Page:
From Endurance to Dressage
Nothing Leads to Nothing
Work has been overwhelming and our weather, horrendous. This summer, we've had at least 67 days where the temperatures were 100 degrees or higher. We've also broken the record for the number of days where our lows were 80 degrees or above, 18 at last count. And now, our sky is once again brown and yellow from smoke drifting down from Tulare County's fires. It has now been seven weeks since I have been able to ride in the afternoons after work.
Despite the long work hours, the heat, and toxic air, Izzy and I continue to show steady and very real progress. No matter how tired I am, each Saturday morning I gather all of my technology and take a virtual lesson with Sean Cunningham, owner and trainer at STC Dressage. No matter how long his own week has been - cleaning stalls, taking care of sick or injured horses, riding client horses, giving lessons, Sean continues to make time for me week after week.
As I rode on Saturday, the one idea that kept coming back to me was this: Izzy's tension is slowly turning from a "thing" to nothing. That doesn't mean he has stopped spooking and gawking. In fact, he spooked so violently at one point that even Sean gasped. We were cantering into a corner, and I was focused on getting into the corner deeply to give us room to straighten and leg yield away from the rail, when suddenly, there was no neck in front of me. Izzy simply vanished. It was a time traveling moment for sure. One second I was in the corner, the next, I was hovering in the air, and in the third moment, I was suddenly in the middle of the arena laughing. I was still in the saddle though.
Sean estimated that Izzy leaped at least six feet sideways. We were both pretty impressed that I was still in the saddle. Sean credited "the save" to being loose through my seat and hips. Had I been tense or tight, I would never have been able to ride it out, but by being loose through my body, I was able to stay with Izzy as he dodged left.
So yes, the spooks are still there. The difference, thanks to Sean, is that I am (usually) no longer overreacting to the theatrics. In fact, a lot of the time I don't even react at all. I simply continue on as though nothing happened. Sean explained it thusly: since I am no longer getting tense and reactive, Izzy doesn't get anxious and worried. Each time that I continue on as though it is a non-event, Izzy takes his cue from me and gets back to work. Instead of the situation escalating, nothing happens, and the more nothing happens, well, the more nothing happens.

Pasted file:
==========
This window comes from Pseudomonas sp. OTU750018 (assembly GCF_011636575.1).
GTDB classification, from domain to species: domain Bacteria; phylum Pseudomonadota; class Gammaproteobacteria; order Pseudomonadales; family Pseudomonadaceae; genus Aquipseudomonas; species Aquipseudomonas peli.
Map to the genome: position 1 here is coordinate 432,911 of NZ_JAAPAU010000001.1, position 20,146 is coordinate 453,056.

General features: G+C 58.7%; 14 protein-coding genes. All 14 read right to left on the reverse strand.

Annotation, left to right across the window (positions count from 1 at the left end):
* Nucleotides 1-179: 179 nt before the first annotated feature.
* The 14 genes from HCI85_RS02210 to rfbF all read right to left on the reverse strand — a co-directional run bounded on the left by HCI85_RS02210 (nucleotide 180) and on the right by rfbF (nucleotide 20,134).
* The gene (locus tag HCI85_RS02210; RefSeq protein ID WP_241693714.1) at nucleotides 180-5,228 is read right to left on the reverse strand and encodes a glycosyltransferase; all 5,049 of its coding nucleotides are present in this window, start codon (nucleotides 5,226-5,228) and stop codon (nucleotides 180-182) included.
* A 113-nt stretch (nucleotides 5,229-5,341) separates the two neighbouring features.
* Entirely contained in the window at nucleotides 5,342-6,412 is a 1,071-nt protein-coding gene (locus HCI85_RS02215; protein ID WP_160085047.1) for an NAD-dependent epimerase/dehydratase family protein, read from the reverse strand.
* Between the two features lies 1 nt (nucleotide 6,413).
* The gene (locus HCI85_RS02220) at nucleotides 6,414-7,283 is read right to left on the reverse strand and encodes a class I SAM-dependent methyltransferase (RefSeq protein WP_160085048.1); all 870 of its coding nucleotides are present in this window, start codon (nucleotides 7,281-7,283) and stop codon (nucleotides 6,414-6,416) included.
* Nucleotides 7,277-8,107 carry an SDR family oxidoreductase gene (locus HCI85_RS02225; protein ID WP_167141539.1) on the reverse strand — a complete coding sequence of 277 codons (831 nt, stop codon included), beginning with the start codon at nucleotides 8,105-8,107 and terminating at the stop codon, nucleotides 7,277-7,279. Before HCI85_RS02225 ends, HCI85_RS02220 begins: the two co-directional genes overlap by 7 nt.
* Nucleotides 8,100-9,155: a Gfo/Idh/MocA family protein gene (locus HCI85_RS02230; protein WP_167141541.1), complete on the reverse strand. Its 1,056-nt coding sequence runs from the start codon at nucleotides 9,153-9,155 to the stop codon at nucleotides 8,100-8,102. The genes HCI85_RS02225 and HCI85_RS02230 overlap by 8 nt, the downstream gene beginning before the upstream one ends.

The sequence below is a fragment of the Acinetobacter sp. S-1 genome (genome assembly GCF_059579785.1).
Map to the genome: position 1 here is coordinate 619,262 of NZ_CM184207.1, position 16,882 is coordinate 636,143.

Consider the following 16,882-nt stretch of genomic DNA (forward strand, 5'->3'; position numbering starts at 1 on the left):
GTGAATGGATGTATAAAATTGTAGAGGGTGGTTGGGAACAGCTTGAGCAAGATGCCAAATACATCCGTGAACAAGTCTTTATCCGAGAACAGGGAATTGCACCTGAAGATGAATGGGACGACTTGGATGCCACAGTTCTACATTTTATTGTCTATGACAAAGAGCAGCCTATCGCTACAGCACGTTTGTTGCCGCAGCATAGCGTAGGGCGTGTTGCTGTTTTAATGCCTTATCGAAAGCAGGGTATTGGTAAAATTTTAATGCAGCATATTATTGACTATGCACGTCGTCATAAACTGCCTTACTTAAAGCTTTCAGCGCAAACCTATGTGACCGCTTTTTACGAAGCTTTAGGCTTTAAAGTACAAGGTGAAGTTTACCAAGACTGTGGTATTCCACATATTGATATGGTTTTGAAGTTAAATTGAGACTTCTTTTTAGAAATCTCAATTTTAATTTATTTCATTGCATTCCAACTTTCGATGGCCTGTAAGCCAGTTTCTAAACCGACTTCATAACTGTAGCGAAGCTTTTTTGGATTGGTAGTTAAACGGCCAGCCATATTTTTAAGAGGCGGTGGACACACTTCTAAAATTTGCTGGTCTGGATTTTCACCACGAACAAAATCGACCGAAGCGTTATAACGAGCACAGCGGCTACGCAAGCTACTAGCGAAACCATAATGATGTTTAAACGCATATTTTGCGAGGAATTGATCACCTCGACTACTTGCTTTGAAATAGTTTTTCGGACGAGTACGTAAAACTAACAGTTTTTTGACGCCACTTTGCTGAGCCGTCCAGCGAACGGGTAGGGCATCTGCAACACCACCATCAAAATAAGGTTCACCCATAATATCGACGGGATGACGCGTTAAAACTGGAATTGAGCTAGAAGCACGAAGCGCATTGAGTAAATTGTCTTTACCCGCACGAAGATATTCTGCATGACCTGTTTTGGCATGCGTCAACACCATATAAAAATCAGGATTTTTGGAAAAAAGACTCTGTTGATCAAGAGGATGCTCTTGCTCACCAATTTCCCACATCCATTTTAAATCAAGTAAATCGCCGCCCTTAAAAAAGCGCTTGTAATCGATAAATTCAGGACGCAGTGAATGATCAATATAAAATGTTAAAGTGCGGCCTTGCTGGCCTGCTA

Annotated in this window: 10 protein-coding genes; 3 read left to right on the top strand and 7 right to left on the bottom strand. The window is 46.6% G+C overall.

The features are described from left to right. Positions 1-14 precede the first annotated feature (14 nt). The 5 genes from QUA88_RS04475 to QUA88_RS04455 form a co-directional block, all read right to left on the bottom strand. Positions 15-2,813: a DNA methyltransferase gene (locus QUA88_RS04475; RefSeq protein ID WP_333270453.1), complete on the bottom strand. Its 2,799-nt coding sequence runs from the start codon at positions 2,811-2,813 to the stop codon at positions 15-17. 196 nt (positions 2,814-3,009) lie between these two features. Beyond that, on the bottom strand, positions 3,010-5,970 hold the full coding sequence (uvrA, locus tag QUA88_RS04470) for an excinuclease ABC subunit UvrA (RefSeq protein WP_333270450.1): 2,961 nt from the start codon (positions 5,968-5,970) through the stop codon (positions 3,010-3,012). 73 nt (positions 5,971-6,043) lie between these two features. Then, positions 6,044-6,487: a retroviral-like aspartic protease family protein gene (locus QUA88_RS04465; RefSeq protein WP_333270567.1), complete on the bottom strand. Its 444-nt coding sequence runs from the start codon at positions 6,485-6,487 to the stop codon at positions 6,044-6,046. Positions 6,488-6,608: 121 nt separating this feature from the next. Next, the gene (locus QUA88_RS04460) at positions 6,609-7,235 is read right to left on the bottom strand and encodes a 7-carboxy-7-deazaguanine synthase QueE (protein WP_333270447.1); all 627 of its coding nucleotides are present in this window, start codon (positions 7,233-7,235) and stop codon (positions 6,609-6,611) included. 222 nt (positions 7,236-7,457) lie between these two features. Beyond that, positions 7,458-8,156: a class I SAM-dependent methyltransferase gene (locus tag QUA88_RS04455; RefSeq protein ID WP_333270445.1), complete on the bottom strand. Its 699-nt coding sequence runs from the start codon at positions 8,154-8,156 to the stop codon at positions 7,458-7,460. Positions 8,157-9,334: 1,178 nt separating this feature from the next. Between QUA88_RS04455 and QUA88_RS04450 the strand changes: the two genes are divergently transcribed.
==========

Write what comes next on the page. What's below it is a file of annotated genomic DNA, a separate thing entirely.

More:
It isn't that I have been ridding with fear, the tendency to grab at the reins and stiffen up is just an instinctual reaction. By Sean making me aware of what my body was doing, I've been able to change my response. Body awareness is a great thing. Most of the time we don't realize we're doing something until someone points it out. The same is true of my inside left leg. For so long, I've been squeezing at the knee which has left my lower leg to swing. Now that Sean has made me aware of it, I am consciously putting weight in my foot so that my leg nestles into the girth instead of swinging.
I've never blamed Izzy's lack of progress on Izzy. Okay, sometimes he is just a jerk, but I've always said that if one of my horses is having trouble, it's in all likelihood because of something I'm doing or not doing. With a new awareness of what my body is doing, I am able to better control the things that I have been doing unconsciously. Maybe having less time to ride has made me really focus on what I am doing when I do have time to be in the saddle. Don't they say it's perfect practice that makes perfect? Doing nothing when Izzy gets tense has done more for our progress than doing a whole lot of something poorly.
"Doing nothing" doesn't seem like a sound strategy, but it's working for Izzy.
Comments are closed.
About the Writer and Rider
I am a lifelong rider.
I began endurance riding in 1996 where I ultimately completed five, one-day 100 mile races, the 200-mile Death Valley Encounter, and numerous other 50, 65, and 75 mile races. I began showing dressage in 2010.
Welcome to my dressage journey.
About Speedy G
Speedy went from endurance horse to dressage horse. After helping me earn a USDF Bronze medal in the summer of 2020, he is now semi-retired. Speedy is a 2004, 15'1 hand, purebred Arabian gelding. His Arabian Horse Registry name is G Ima Starr FA.
Izzy was started as a four-year old and then spent the next 18 months in pasture growing up. I bought him as a six-year old, and together, we are showing at the lower levels. He is a 2008, 16'3 hand warmblood gelding. His Rheinland Pfalz-saar International (RPSI) name is Imperioso.
National Rider Awards
State Rider Awards
State Horse Awards
CDS Sapphire Rider Award
Third Level: 63.514%
Third Level: 62.105%
2023 Show Season
(r) Ride-a-Test Clinic
2023 Show Schedule
2023 Completed …
2023 Qualifying Scores
Regional Adult Amateur Competition (RAAC)
Qualifying Training Level
3 Scores/2 Judges/60%: